Definition of reflate in English:


Translate reflate into Spanish

transitive verb

[with object]
  • Expand the level of output of (an economy) by government stimulus, using either fiscal or monetary policy.

    ‘Western states pressured Schmidt to reflate the West German economy faster’
    • ‘countries are often unwilling to reflate on their own’
    • ‘This leaves the ‘old school economic policies’ of dollar devaluation and deficit financing to help reflate the economy and fend off deflation and boost exporters.’
    • ‘Also, the return to a zero interest rate policy by the Bank of Japan signals its intent to reflate the economy.’
    • ‘The big risk for bonds is that the Fed's efforts to reflate the economy will prove all too successful, leading to an eventual surge in inflation.’
    • ‘The U.S. government is doing everything it can to reflate the economy.’
    • ‘The socialists started their period in power with a bang: they nationalized large sectors of finance and manufacturing, reflated the economy, and decentralized power.’
    • ‘This is now so apparent that even international financiers and large capitalists are calling for concerted intervention to reflate the world economy.’
    • ‘The US dollar maintained its downward trend during the 1970s as efforts were made to reflate the international economy following the major recession of 1974-75.’
    • ‘For another good example of this we only have to look at Japan, where every conceivable instrument was used to try and reflate the economy but the Japanese consumer resolutely refused to respond.’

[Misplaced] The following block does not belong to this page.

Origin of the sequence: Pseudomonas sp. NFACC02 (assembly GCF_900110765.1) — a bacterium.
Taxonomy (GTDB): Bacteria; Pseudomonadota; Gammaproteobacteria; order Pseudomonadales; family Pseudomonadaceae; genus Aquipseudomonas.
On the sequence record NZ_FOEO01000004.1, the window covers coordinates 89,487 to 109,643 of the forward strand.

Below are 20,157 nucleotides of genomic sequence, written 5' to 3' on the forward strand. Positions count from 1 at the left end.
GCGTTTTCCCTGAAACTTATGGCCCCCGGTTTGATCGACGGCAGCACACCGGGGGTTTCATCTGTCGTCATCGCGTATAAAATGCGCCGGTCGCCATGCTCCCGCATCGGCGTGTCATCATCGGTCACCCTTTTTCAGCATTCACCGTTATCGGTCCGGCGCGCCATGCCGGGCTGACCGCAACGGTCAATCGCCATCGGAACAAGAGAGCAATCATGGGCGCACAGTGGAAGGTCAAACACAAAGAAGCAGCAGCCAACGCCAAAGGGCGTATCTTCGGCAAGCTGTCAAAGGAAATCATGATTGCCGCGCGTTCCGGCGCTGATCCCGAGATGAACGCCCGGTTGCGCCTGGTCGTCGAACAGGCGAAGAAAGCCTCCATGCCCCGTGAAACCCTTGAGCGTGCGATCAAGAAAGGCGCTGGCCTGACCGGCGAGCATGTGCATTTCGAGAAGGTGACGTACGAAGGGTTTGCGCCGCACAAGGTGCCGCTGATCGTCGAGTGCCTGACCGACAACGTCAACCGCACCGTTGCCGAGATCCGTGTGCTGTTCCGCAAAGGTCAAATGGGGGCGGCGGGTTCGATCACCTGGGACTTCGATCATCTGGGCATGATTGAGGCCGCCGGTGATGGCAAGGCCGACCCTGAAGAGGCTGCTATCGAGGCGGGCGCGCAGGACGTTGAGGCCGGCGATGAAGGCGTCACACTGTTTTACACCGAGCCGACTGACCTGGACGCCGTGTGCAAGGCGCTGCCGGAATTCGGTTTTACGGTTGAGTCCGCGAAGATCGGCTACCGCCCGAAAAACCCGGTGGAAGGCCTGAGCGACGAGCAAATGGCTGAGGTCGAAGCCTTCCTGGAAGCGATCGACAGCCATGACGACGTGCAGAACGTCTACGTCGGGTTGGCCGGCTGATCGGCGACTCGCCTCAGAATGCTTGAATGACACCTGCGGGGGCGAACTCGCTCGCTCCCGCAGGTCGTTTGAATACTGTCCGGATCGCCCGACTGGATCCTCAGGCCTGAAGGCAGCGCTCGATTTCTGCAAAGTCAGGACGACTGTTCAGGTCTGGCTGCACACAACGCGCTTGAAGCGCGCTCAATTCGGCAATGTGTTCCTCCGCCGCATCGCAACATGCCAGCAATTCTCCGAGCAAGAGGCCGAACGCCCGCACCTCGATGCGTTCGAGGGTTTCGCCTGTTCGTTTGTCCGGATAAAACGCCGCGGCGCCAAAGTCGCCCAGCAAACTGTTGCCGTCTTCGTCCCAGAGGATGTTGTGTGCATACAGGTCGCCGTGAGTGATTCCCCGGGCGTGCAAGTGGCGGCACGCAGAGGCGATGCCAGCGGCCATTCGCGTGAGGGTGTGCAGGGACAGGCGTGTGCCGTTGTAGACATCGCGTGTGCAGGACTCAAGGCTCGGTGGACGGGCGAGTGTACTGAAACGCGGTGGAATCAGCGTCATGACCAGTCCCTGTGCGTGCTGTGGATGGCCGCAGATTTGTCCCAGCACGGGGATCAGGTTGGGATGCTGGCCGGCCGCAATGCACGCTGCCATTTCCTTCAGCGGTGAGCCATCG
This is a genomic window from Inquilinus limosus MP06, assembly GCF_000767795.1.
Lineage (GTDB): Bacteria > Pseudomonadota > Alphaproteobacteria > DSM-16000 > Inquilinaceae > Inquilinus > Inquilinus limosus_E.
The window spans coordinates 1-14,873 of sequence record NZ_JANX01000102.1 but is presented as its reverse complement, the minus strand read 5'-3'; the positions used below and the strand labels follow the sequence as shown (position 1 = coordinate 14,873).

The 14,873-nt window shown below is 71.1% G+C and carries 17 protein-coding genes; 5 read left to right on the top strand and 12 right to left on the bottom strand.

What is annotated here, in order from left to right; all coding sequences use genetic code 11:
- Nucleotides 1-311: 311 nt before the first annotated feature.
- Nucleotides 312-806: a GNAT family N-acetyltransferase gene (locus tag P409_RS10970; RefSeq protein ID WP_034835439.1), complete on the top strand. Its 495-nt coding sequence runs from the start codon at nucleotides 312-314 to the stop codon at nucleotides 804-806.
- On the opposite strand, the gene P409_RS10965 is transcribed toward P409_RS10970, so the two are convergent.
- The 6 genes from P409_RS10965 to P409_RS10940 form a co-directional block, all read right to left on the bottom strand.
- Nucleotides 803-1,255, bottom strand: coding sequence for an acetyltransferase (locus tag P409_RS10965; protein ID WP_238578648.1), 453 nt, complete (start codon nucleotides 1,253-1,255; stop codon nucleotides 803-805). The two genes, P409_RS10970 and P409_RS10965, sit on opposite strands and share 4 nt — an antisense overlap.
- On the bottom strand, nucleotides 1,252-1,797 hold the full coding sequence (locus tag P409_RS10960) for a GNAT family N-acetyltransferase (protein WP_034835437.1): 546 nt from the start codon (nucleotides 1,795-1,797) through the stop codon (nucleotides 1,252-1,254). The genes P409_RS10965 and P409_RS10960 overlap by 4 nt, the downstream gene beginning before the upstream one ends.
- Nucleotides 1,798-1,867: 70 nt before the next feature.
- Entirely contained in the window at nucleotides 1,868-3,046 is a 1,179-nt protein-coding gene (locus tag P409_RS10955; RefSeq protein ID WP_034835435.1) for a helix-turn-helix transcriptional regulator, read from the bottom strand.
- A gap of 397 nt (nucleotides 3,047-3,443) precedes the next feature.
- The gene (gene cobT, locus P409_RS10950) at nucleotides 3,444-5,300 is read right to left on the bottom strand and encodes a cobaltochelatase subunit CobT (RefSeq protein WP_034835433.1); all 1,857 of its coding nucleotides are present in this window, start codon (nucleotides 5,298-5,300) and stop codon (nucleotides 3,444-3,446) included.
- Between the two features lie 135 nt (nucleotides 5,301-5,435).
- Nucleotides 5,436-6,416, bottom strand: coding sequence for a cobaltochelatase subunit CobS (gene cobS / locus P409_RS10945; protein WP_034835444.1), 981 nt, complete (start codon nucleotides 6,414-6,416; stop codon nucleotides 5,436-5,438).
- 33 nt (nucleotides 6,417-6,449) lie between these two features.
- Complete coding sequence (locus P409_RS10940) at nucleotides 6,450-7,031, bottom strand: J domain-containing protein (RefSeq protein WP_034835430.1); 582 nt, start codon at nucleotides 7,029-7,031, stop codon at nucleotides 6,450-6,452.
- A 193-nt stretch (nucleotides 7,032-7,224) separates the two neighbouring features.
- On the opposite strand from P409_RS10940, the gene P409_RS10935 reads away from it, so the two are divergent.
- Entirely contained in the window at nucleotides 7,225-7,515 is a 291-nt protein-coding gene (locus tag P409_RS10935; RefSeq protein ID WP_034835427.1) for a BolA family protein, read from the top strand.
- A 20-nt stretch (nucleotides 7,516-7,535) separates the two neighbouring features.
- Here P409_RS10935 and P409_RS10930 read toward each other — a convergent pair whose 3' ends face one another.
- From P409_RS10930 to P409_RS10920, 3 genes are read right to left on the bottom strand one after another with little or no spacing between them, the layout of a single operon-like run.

• ‘In order to reflate its economy, Britain abandoned the gold standard in September 1931 and sterling was devalued.’
    • ‘Phil was one of several European social entrepreneurs who'd migrated to Sri Lanka to bring their expertise to bear on reflating a local economy in the wake of the ceasefire between the government and separatists.’
    • ‘Delors had been Finance Minister in the 1981-3 French Socialist governments, which had tried to tackle the problem of unemployment in France by reflating the economy.’
    • ‘First, when the French government tried unilaterally to reflate its economy in the early 1980s it soon became clear that they could not act alone without harming their balance of payments and severely weakening their currency.’
    • ‘That's why there was a massive effort to reflate the German economy; by early 1947, unemployment was down to 10 per cent.’
    • ‘Because of this error, the Fed is about to discover that its entire effort to reflate the economy through low rates has failed.’
    • ‘The Japanese government has repeatedly tried to reflate the economy, with special packages and cuts in interest rates, but so far to little effect.’
    • ‘A whole battery of measures was taken at once to enhance social equality and reflate the economy by increasing consumption.’
    • ‘Governments around the world are doing their utmost to reflate their economies.’
    • ‘The rising euro and the refusal of the EU commissariat to reflate the EU economy implies that the exporting side of the Irish economy will be squeezed.’
    • ‘For a variety of reasons - economic and political - the administration has made reflating the stock market bubble the centerpiece of its economic ‘program.’’
    • ‘The country largely eschewed the Hooverite policies of the IMF and moved very aggressively to reflate and thereby help to lead the region out of its deep recession.’



/rēˈflāt/ /riˈfleɪt/


Early 20th century (in sense ‘inflate a balloon or tyre again’): from re-‘again’, on the pattern of inflate, deflate. The modern sense dates from the 1930s.